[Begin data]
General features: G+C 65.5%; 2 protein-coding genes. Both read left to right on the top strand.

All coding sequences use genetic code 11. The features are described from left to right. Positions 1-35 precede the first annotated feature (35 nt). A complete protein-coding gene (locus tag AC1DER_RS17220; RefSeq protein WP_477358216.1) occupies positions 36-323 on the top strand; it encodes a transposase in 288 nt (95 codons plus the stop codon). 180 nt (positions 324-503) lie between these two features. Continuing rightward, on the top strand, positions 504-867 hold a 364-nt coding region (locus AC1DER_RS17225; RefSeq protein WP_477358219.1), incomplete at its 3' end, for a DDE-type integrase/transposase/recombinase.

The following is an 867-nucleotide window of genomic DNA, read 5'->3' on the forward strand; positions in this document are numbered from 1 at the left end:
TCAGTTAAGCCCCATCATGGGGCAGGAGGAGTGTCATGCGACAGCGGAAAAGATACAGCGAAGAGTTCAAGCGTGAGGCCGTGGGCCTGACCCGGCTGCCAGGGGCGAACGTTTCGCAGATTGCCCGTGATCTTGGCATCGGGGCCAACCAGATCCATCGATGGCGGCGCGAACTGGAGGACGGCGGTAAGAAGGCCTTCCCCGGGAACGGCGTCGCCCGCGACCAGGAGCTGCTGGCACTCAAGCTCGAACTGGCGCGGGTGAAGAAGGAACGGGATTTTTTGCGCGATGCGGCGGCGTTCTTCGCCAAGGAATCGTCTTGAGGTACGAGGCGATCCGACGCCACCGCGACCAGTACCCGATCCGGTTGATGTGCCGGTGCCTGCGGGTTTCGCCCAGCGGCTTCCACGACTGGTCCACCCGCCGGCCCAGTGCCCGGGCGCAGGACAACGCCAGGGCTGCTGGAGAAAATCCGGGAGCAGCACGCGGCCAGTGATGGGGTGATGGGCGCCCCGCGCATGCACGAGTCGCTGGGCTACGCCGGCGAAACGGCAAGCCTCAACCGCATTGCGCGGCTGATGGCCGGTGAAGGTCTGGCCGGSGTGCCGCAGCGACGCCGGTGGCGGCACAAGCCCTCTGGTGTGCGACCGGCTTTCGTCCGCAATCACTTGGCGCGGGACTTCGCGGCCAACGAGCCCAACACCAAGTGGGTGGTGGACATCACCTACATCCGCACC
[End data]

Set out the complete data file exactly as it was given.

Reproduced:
General features: G+C 65.5%; 2 protein-coding genes. Both read left to right on the top strand.

All coding sequences use genetic code 11. The features are described from left to right. Positions 1-35 precede the first annotated feature (35 nt). A complete protein-coding gene (locus tag AC1DER_RS17220; RefSeq protein WP_477358216.1) occupies positions 36-323 on the top strand; it encodes a transposase in 288 nt (95 codons plus the stop codon). 180 nt (positions 324-503) lie between these two features. Continuing rightward, on the top strand, positions 504-867 hold a 364-nt coding region (locus AC1DER_RS17225; RefSeq protein WP_477358219.1), incomplete at its 3' end, for a DDE-type integrase/transposase/recombinase.

The following is an 867-nucleotide window of genomic DNA, read 5'->3' on the forward strand; positions in this document are numbered from 1 at the left end:
TCAGTTAAGCCCCATCATGGGGCAGGAGGAGTGTCATGCGACAGCGGAAAAGATACAGCGAAGAGTTCAAGCGTGAGGCCGTGGGCCTGACCCGGCTGCCAGGGGCGAACGTTTCGCAGATTGCCCGTGATCTTGGCATCGGGGCCAACCAGATCCATCGATGGCGGCGCGAACTGGAGGACGGCGGTAAGAAGGCCTTCCCCGGGAACGGCGTCGCCCGCGACCAGGAGCTGCTGGCACTCAAGCTCGAACTGGCGCGGGTGAAGAAGGAACGGGATTTTTTGCGCGATGCGGCGGCGTTCTTCGCCAAGGAATCGTCTTGAGGTACGAGGCGATCCGACGCCACCGCGACCAGTACCCGATCCGGTTGATGTGCCGGTGCCTGCGGGTTTCGCCCAGCGGCTTCCACGACTGGTCCACCCGCCGGCCCAGTGCCCGGGCGCAGGACAACGCCAGGGCTGCTGGAGAAAATCCGGGAGCAGCACGCGGCCAGTGATGGGGTGATGGGCGCCCCGCGCATGCACGAGTCGCTGGGCTACGCCGGCGAAACGGCAAGCCTCAACCGCATTGCGCGGCTGATGGCCGGTGAAGGTCTGGCCGGSGTGCCGCAGCGACGCCGGTGGCGGCACAAGCCCTCTGGTGTGCGACCGGCTTTCGTCCGCAATCACTTGGCGCGGGACTTCGCGGCCAACGAGCCCAACACCAAGTGGGTGGTGGACATCACCTACATCCGCACC